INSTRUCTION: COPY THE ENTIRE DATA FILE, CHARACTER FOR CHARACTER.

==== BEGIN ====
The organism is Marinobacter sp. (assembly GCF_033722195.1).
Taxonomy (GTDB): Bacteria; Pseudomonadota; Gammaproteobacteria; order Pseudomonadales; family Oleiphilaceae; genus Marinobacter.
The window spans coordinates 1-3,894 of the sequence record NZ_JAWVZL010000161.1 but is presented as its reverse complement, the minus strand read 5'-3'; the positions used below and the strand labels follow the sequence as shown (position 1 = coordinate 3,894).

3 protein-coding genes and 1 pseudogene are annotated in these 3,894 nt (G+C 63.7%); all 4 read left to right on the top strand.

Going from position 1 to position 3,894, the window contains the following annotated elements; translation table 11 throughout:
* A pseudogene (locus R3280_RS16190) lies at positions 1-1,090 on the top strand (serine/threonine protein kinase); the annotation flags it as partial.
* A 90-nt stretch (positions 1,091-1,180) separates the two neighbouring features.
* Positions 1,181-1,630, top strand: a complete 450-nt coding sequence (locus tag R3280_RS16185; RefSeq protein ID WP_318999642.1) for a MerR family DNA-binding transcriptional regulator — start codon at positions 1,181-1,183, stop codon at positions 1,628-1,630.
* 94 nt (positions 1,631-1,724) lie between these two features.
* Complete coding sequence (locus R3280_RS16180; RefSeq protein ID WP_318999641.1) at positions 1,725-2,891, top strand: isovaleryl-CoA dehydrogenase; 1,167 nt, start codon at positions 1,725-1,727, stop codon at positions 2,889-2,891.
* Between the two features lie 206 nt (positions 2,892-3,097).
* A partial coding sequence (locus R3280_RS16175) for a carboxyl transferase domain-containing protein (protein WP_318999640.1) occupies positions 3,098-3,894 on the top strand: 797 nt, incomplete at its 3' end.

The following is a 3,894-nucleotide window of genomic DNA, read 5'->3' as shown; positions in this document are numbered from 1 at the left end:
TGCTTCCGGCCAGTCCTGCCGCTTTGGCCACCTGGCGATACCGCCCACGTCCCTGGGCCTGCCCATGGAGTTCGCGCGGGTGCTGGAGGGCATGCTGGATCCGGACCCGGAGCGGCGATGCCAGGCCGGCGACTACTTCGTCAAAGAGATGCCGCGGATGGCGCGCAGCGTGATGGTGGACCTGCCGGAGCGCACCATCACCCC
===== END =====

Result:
The organism is Marinobacter sp. (assembly GCF_033722195.1).
Taxonomy (GTDB): Bacteria; Pseudomonadota; Gammaproteobacteria; order Pseudomonadales; family Oleiphilaceae; genus Marinobacter.
The window spans coordinates 1-3,894 of the sequence record NZ_JAWVZL010000161.1 but is presented as its reverse complement, the minus strand read 5'-3'; the positions used below and the strand labels follow the sequence as shown (position 1 = coordinate 3,894).

3 protein-coding genes and 1 pseudogene are annotated in these 3,894 nt (G+C 63.7%); all 4 read left to right on the top strand.

Going from position 1 to position 3,894, the window contains the following annotated elements; translation table 11 throughout:
* A pseudogene (locus R3280_RS16190) lies at positions 1-1,090 on the top strand (serine/threonine protein kinase); the annotation flags it as partial.
* A 90-nt stretch (positions 1,091-1,180) separates the two neighbouring features.
* Positions 1,181-1,630, top strand: a complete 450-nt coding sequence (locus tag R3280_RS16185; RefSeq protein ID WP_318999642.1) for a MerR family DNA-binding transcriptional regulator — start codon at positions 1,181-1,183, stop codon at positions 1,628-1,630.
* 94 nt (positions 1,631-1,724) lie between these two features.
* Complete coding sequence (locus R3280_RS16180; RefSeq protein ID WP_318999641.1) at positions 1,725-2,891, top strand: isovaleryl-CoA dehydrogenase; 1,167 nt, start codon at positions 1,725-1,727, stop codon at positions 2,889-2,891.
* Between the two features lie 206 nt (positions 2,892-3,097).
* A partial coding sequence (locus R3280_RS16175) for a carboxyl transferase domain-containing protein (protein WP_318999640.1) occupies positions 3,098-3,894 on the top strand: 797 nt, incomplete at its 3' end.

The following is a 3,894-nucleotide window of genomic DNA, read 5'->3' as shown; positions in this document are numbered from 1 at the left end:
TGCTTCCGGCCAGTCCTGCCGCTTTGGCCACCTGGCGATACCGCCCACGTCCCTGGGCCTGCCCATGGAGTTCGCGCGGGTGCTGGAGGGCATGCTGGATCCGGACCCGGAGCGGCGATGCCAGGCCGGCGACTACTTCGTCAAAGAGATGCCGCGGATGGCGCGCAGCGTGATGGTGGACCTGCCGGAGCGCACCATCACCCC